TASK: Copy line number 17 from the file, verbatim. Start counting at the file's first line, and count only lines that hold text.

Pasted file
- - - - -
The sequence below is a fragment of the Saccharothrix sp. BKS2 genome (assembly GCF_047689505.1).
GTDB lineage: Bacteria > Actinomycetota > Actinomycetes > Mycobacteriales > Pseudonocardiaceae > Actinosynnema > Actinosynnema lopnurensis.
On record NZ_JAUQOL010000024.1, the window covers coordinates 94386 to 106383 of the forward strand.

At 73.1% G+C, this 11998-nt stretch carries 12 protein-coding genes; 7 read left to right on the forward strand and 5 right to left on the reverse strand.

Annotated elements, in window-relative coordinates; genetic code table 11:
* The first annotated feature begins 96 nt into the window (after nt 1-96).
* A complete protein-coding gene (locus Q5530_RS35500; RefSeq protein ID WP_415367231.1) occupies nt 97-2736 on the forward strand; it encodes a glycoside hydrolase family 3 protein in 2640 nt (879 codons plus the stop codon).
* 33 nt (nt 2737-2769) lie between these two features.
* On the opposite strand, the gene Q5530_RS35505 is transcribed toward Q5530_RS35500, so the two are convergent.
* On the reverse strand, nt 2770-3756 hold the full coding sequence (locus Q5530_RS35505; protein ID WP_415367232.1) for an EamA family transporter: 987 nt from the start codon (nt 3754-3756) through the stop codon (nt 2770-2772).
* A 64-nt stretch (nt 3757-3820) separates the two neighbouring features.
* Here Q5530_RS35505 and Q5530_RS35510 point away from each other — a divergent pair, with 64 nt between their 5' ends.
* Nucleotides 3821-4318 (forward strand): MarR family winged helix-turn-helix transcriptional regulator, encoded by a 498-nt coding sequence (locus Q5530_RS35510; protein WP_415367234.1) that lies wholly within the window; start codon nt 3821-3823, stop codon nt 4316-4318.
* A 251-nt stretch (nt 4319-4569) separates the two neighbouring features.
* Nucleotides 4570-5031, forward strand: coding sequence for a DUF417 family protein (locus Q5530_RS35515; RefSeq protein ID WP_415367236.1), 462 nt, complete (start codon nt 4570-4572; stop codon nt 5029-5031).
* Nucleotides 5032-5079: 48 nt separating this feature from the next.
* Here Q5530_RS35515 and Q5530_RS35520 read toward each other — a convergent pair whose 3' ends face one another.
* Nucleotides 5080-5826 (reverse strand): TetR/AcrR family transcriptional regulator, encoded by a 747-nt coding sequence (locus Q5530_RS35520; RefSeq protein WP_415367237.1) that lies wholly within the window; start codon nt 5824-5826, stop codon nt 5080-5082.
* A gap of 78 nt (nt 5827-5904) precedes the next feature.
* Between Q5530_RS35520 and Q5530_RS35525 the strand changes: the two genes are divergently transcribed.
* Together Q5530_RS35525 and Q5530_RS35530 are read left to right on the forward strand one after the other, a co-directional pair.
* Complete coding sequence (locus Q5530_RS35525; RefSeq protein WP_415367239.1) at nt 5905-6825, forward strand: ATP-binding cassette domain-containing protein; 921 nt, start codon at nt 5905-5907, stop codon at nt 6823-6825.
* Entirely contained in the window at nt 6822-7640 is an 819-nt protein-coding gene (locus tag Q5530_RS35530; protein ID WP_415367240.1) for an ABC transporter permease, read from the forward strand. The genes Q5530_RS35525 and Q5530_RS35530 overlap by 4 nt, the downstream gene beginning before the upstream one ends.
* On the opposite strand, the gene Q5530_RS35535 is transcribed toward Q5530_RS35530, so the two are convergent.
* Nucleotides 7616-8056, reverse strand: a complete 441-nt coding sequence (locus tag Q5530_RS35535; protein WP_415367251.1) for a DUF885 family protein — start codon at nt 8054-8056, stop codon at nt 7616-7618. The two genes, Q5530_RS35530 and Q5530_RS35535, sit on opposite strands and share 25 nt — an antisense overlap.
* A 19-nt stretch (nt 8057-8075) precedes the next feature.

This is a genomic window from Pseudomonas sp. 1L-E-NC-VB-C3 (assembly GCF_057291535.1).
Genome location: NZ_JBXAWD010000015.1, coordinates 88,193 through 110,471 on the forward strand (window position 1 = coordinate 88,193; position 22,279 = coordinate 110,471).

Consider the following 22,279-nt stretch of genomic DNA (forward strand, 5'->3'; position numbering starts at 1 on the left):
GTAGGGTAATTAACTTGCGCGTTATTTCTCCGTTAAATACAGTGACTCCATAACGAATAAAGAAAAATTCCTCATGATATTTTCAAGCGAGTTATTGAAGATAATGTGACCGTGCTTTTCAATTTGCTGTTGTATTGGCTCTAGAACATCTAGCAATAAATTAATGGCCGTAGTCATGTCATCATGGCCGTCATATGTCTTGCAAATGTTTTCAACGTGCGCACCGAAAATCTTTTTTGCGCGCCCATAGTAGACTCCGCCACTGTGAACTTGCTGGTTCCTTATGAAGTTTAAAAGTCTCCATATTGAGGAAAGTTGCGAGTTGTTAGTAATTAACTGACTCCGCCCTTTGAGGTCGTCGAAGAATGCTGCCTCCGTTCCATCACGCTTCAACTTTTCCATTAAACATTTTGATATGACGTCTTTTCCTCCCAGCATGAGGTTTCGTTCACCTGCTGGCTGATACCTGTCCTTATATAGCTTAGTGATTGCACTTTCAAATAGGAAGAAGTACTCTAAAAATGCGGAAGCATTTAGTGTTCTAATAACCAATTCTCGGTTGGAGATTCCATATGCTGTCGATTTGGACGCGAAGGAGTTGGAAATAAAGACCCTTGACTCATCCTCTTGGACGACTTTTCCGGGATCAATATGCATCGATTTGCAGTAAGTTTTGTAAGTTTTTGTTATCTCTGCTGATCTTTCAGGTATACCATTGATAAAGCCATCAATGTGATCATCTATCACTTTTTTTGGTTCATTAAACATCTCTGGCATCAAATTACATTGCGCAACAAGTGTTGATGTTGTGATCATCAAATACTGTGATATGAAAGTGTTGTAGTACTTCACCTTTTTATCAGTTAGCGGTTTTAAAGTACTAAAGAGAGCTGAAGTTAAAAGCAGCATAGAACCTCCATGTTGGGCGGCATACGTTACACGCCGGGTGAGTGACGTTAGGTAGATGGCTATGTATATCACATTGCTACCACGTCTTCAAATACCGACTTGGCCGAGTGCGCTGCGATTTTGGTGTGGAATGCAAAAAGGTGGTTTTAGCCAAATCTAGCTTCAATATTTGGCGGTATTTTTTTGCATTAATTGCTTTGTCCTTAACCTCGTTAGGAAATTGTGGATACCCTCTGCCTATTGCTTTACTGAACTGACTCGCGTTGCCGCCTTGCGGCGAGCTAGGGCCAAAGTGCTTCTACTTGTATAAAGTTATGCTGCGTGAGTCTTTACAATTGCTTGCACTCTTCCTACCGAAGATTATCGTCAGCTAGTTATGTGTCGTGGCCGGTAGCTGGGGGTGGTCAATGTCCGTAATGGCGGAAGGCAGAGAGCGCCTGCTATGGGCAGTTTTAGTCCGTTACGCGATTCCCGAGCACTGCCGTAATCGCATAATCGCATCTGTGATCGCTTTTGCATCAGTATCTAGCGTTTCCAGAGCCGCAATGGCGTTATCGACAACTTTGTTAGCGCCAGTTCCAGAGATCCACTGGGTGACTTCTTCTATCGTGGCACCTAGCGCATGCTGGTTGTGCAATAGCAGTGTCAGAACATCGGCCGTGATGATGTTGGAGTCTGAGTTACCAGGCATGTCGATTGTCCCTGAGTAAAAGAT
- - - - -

* Here Q5530_RS35515 and Q5530_RS35520 read toward each other — a convergent pair whose 3' ends face one another.